I was a graduate student at the University of Illinois at Urbana-Champaign and the job was posted to several listservs to which I belong. I knew the job was a potentially strong fit for me when about half a dozen people re-forwarded me the position announcement and encouraged me to apply. I might not have done so if I was not so strongly encouraged (and I am so grateful that I did).
4. How have you navigated your career? As in, what was the process that you took to get to your current position?
Three things come to mind. First, I worked with amazing people in graduate school and on my internship at the University of Illinois at Chicago’s Institute for Juvenile Research. My mentors opened up doors for me – both in terms of giving me access to resources I needed to succeed, and because they encouraged me to keep thinking and generating ideas. I collaborated with wonderful peers and learned so much from them (plus they made everything more fun). Second, I really made an effort to prioritize writing. I was a late bloomer – my first publication came out during the end of my fourth year of doctoral study, but I kept the momentum going by writing for at least one hour every day for the rest of my time as a student. Third, I had the privilege of working with mentors who encouraged me to take some calculated risks early on. I designed and piloted an intervention (that is now federally funded almost 10 years later!) and I got involved in many different projects from several different fields.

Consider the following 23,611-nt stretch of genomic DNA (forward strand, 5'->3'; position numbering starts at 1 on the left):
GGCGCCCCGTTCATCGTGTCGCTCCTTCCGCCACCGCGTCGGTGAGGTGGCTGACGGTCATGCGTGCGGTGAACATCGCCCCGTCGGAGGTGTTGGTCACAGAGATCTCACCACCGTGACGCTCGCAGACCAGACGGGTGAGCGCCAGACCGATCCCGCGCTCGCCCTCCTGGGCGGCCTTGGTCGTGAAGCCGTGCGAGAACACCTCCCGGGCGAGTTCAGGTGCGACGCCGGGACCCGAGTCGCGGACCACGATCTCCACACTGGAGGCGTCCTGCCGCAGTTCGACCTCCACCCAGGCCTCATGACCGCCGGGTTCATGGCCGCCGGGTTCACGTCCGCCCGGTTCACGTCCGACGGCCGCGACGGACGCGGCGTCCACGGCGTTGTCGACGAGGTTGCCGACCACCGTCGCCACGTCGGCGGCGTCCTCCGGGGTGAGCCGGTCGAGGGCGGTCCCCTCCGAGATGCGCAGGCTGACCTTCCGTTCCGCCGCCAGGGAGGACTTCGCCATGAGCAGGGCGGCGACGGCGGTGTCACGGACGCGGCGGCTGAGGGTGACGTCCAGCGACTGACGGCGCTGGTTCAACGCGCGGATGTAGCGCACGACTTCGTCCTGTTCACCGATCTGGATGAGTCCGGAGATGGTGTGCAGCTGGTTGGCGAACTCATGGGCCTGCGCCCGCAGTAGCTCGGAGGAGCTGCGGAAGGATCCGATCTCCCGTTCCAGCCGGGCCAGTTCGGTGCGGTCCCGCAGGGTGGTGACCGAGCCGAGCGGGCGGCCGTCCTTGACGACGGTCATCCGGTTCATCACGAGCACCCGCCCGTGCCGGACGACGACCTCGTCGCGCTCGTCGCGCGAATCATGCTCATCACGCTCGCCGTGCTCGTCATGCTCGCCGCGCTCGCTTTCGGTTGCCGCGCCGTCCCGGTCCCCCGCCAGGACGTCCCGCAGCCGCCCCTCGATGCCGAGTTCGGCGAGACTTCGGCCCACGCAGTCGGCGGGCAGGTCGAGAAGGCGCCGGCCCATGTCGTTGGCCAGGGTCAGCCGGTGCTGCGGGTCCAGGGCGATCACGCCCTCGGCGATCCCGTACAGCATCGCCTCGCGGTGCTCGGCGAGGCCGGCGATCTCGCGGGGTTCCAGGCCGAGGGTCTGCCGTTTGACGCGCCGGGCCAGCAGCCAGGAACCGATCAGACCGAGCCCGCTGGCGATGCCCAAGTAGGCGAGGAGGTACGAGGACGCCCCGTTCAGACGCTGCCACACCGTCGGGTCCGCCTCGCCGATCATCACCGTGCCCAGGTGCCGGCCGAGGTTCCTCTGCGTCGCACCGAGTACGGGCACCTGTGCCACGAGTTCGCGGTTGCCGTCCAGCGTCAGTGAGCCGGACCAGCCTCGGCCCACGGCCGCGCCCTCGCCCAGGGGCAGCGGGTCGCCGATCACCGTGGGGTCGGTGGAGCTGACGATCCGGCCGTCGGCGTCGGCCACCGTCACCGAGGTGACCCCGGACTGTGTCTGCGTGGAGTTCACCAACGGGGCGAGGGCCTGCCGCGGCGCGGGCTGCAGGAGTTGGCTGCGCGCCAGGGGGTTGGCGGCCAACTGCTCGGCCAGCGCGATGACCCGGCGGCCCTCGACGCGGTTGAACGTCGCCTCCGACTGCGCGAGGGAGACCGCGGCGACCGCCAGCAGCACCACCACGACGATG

5. Are you a member of SCCAP? If so, how has being a member of SCCAP been helpful to you?